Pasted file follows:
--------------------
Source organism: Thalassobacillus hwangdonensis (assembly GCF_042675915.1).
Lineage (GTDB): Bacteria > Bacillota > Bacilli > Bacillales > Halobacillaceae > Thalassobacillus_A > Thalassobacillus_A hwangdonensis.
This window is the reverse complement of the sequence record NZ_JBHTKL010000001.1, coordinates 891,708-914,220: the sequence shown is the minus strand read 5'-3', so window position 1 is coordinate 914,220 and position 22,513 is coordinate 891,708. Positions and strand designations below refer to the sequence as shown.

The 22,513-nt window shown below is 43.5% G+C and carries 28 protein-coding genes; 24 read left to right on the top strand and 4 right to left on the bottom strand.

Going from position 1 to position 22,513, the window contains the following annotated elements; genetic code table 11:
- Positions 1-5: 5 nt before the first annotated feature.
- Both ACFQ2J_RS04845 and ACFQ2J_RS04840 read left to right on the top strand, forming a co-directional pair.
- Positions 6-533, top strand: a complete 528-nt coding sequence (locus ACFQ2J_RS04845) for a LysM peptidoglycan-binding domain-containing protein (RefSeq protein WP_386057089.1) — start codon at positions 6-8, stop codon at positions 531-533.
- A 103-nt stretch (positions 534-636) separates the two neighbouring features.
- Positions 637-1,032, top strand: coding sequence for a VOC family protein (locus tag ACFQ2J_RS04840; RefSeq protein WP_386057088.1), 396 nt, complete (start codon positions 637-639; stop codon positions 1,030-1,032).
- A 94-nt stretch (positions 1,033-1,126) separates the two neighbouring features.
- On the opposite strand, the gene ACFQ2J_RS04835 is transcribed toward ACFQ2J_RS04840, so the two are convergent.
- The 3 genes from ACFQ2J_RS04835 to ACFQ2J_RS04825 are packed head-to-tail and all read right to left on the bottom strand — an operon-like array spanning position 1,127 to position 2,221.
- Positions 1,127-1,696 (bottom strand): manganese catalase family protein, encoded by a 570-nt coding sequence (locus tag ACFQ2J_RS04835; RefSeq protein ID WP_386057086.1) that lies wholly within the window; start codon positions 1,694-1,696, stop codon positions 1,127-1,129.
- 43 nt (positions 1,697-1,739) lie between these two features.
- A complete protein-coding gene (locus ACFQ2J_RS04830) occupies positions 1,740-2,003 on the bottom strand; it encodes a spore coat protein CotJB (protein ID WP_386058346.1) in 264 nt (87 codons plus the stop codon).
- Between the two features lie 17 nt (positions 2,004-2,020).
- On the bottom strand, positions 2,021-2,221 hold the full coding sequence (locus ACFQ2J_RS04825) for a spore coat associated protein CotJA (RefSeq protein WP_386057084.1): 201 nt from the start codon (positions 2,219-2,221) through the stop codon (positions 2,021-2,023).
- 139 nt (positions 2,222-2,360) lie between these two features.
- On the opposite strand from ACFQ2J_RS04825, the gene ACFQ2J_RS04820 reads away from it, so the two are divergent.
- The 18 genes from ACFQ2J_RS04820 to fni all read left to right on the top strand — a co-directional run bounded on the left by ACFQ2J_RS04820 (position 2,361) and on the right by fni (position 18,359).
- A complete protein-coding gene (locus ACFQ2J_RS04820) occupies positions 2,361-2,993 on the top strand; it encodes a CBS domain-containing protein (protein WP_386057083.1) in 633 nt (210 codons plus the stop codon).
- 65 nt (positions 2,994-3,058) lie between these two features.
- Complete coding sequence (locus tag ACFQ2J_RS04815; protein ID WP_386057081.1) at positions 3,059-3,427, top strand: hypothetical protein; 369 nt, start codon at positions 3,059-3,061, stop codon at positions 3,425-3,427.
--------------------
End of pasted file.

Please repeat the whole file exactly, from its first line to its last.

Source organism: Thalassobacillus hwangdonensis (assembly GCF_042675915.1).
Lineage (GTDB): Bacteria > Bacillota > Bacilli > Bacillales > Halobacillaceae > Thalassobacillus_A > Thalassobacillus_A hwangdonensis.
This window is the reverse complement of the sequence record NZ_JBHTKL010000001.1, coordinates 891,708-914,220: the sequence shown is the minus strand read 5'-3', so window position 1 is coordinate 914,220 and position 22,513 is coordinate 891,708. Positions and strand designations below refer to the sequence as shown.

The 22,513-nt window shown below is 43.5% G+C and carries 28 protein-coding genes; 24 read left to right on the top strand and 4 right to left on the bottom strand.

Going from position 1 to position 22,513, the window contains the following annotated elements; genetic code table 11:
- Positions 1-5: 5 nt before the first annotated feature.
- Both ACFQ2J_RS04845 and ACFQ2J_RS04840 read left to right on the top strand, forming a co-directional pair.
- Positions 6-533, top strand: a complete 528-nt coding sequence (locus ACFQ2J_RS04845) for a LysM peptidoglycan-binding domain-containing protein (RefSeq protein WP_386057089.1) — start codon at positions 6-8, stop codon at positions 531-533.
- A 103-nt stretch (positions 534-636) separates the two neighbouring features.
- Positions 637-1,032, top strand: coding sequence for a VOC family protein (locus tag ACFQ2J_RS04840; RefSeq protein WP_386057088.1), 396 nt, complete (start codon positions 637-639; stop codon positions 1,030-1,032).
- A 94-nt stretch (positions 1,033-1,126) separates the two neighbouring features.
- On the opposite strand, the gene ACFQ2J_RS04835 is transcribed toward ACFQ2J_RS04840, so the two are convergent.
- The 3 genes from ACFQ2J_RS04835 to ACFQ2J_RS04825 are packed head-to-tail and all read right to left on the bottom strand — an operon-like array spanning position 1,127 to position 2,221.
- Positions 1,127-1,696 (bottom strand): manganese catalase family protein, encoded by a 570-nt coding sequence (locus tag ACFQ2J_RS04835; RefSeq protein ID WP_386057086.1) that lies wholly within the window; start codon positions 1,694-1,696, stop codon positions 1,127-1,129.
- 43 nt (positions 1,697-1,739) lie between these two features.
- A complete protein-coding gene (locus ACFQ2J_RS04830) occupies positions 1,740-2,003 on the bottom strand; it encodes a spore coat protein CotJB (protein ID WP_386058346.1) in 264 nt (87 codons plus the stop codon).
- Between the two features lie 17 nt (positions 2,004-2,020).
- On the bottom strand, positions 2,021-2,221 hold the full coding sequence (locus ACFQ2J_RS04825) for a spore coat associated protein CotJA (RefSeq protein WP_386057084.1): 201 nt from the start codon (positions 2,219-2,221) through the stop codon (positions 2,021-2,023).
- 139 nt (positions 2,222-2,360) lie between these two features.
- On the opposite strand from ACFQ2J_RS04825, the gene ACFQ2J_RS04820 reads away from it, so the two are divergent.
- The 18 genes from ACFQ2J_RS04820 to fni all read left to right on the top strand — a co-directional run bounded on the left by ACFQ2J_RS04820 (position 2,361) and on the right by fni (position 18,359).
- A complete protein-coding gene (locus ACFQ2J_RS04820) occupies positions 2,361-2,993 on the top strand; it encodes a CBS domain-containing protein (protein WP_386057083.1) in 633 nt (210 codons plus the stop codon).
- 65 nt (positions 2,994-3,058) lie between these two features.
- Complete coding sequence (locus tag ACFQ2J_RS04815; protein ID WP_386057081.1) at positions 3,059-3,427, top strand: hypothetical protein; 369 nt, start codon at positions 3,059-3,061, stop codon at positions 3,425-3,427.